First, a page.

First Forward Fellows: The College of St. Scholastica Faculty Spotlight
Dory Kempf M.Ed., The College of St. Scholastica / The Center / August 21, 2019
After receiving the First Forward designation, I sat down with our institution’s communication director to talk more about what this meant for The College of St. Scholastica (CSS). I talked about wanting to bring together faculty, staff, and students to further our first-generation efforts and suggested calling this working group, First Forward Fellows. The name stuck and within just a couple of days 45 community members volunteered and committed their time. We currently have over 60 members. We will be inviting more to join in the fall, but are proud that about a third of our First Forward Fellows are faculty.
My original intention was to write a very practical and informed piece about what our institution is doing to help advance efforts on campus focusing on improving the success of first-generation students and our faculty collaborations. However, as I started to collect content for this piece, it became obvious that this post should be dedicated to telling our faculty stories. Having first-generation faculty on our campus makes a difference! Below you will find CSS faculty members, their stories, and why being first-gen matters.
Madonna M. LeBlanc, MA, RHIA, FAHIMA, Assistant Professor, Department of Health Informatics and Information Management
I tell my story to all my students as a first-generation college graduate to raise awareness that not everyone has the privilege of support when transitioning to college and so that if there is anyone who has questions, I may be somewhat approachable based on my own experience.
Being a First Forward Fellow aligns with my personal experience and values as well as my academic and professional passions.”
Shelly Richardson, DSW, LICSW, Assistant Professor and Chair, Social Work Department
“I grew up in a family of five children in a part of town that was red-lined - which is to say you could not get a mortgage loan due to the discrimination against impoverished blighted areas of the city. My father did not finish high school due to a shattered knee and rheumatic fever, and my mother finished high school only because her teachers ‘understood it was impossible to study when you worked from 3:00 pm - 1:00 am every day.’ Both of my parents grew up in single-parent families.
My parents valued education and made it clear that all their children would go to college. They had no clue, however, about how to guide me through this process. I began college at age 16. I did great for a few months, but working full-time nights as a nursing assistant was not conducive to good grades. It took seven years to complete my geography degree. A traumatic brain injury made it impossible to focus in graduate school and I dropped out. I turned to nursing and after several false starts, got my four year degree.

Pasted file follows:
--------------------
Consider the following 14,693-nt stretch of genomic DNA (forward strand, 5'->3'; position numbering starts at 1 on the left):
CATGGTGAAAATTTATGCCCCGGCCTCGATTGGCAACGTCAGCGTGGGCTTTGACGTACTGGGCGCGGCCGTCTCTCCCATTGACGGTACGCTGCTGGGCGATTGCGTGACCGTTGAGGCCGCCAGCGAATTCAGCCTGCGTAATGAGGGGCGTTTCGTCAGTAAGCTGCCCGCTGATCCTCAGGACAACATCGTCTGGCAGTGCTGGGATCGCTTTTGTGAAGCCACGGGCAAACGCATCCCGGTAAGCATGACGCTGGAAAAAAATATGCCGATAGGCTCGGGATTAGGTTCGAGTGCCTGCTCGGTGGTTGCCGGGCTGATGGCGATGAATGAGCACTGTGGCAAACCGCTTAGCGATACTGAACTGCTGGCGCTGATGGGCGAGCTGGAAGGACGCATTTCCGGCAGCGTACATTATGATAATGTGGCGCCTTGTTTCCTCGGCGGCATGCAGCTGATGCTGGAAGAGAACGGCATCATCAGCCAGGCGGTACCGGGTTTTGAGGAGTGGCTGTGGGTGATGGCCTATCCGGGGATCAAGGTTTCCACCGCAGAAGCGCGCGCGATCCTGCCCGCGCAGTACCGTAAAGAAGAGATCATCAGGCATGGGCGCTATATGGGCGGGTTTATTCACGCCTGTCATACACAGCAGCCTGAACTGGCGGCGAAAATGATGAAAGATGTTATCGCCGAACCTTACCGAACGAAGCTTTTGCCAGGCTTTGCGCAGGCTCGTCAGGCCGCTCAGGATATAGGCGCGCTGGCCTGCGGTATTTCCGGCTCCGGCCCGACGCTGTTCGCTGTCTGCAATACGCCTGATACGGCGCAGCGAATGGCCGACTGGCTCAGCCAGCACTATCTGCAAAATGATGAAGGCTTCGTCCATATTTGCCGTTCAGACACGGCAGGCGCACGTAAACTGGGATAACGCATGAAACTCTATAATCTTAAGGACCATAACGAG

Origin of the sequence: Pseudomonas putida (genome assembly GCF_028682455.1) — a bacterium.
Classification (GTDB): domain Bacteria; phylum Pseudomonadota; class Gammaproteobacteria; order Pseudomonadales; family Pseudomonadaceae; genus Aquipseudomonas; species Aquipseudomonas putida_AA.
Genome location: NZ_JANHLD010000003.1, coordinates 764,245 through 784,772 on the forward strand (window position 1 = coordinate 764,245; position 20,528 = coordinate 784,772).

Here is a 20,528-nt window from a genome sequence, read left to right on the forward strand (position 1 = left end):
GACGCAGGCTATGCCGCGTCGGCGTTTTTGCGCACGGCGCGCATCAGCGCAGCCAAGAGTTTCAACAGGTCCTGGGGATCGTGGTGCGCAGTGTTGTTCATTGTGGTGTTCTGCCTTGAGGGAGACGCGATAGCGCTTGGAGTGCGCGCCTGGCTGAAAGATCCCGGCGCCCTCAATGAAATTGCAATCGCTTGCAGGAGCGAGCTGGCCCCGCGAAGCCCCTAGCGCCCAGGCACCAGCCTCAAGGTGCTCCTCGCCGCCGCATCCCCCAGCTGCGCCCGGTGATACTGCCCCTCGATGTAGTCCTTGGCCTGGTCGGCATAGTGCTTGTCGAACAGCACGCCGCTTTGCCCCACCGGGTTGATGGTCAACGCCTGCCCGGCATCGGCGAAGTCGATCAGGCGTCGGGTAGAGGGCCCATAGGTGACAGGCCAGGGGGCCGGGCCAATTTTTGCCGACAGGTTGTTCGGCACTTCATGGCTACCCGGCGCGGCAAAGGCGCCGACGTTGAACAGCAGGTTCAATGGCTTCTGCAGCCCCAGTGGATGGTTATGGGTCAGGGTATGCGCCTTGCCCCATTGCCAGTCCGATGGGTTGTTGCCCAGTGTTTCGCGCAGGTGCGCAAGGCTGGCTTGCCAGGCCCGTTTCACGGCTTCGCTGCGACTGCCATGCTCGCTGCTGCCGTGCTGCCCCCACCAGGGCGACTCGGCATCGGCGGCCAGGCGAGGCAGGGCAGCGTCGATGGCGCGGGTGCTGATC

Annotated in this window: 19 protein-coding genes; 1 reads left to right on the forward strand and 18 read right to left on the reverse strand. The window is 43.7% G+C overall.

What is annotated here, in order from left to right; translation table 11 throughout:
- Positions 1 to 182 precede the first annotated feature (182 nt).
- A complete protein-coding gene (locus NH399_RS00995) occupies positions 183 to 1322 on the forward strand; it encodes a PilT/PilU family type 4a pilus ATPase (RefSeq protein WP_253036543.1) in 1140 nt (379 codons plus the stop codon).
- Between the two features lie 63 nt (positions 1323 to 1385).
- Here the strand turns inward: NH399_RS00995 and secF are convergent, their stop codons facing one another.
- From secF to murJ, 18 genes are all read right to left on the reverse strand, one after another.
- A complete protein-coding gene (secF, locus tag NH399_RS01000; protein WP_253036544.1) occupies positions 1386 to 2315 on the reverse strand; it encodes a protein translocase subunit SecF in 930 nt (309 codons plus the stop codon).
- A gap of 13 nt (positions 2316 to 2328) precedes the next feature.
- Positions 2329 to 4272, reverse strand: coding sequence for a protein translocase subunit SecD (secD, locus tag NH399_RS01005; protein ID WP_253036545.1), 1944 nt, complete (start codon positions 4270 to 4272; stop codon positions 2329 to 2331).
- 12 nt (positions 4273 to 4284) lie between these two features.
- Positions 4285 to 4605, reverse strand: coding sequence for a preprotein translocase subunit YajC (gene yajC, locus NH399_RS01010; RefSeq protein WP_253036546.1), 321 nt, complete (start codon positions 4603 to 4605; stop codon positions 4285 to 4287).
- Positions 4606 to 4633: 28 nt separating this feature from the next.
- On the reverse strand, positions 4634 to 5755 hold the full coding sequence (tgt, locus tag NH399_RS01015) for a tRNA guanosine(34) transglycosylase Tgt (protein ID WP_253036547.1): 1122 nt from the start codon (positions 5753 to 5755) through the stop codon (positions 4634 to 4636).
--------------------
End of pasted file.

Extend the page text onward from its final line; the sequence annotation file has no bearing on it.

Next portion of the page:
As a nurse, I focused my career on providing care to the most impoverished and disenfranchised populations - the groups my parents and grandparents came from. I felt the need to both pay it forward for all the help my parents had received from healers, as well as provide care and education to those who felt the least accepted or supported by the traditional medical system. Eventually I obtained my Master’s and began teaching nursing.
It is my belief that I can impact far more people’s lives and health by growing nurses who CARE about their patients. I strongly believe that each person’s situation is unique and requires an open heart of understanding - be they a student, a patient, or the homeless person on the street. Everyone matters!"
Candace Ginsberg, MAN, Assistant Professor in the RN to BS Nursing program
When I returned to school I enrolled part-time, changed my major and reduced my work hours. After seven years of hard work and determination I earned my Bachelor's of Science degree in Microbiology. After graduating, I worked as a laboratory technician and applied to graduate school; I was accepted into a doctorate program in molecular genetics! I earned a salary and had health benefits as a graduate teaching assistant, so, for the first time in my life I had the luxury of being a full-time student without needing a second job. I earned my doctorate and was awarded a National Academies of Sciences Post-doctoral Research Fellowship. I am very passionate about scientific research, but I wanted to share this passion with the next generation of scientists, so I left a full-time research position to begin my teaching career.
I became a First Forward Fellow because I understand first-hand the barriers and challenges faced by many first-generation and low-income college students. In my position (formerly as department chair and currently as a member of the Board of Trustees), I am working to address the systemic and cultural barriers that create inequitable access to higher education. I know that when these barriers are overcome (or, better yet, eliminated) we can soar and I hope that my story can help students overcome challenges to achieve success."
Kara Thoemke, PhD, Associate Professor of Biology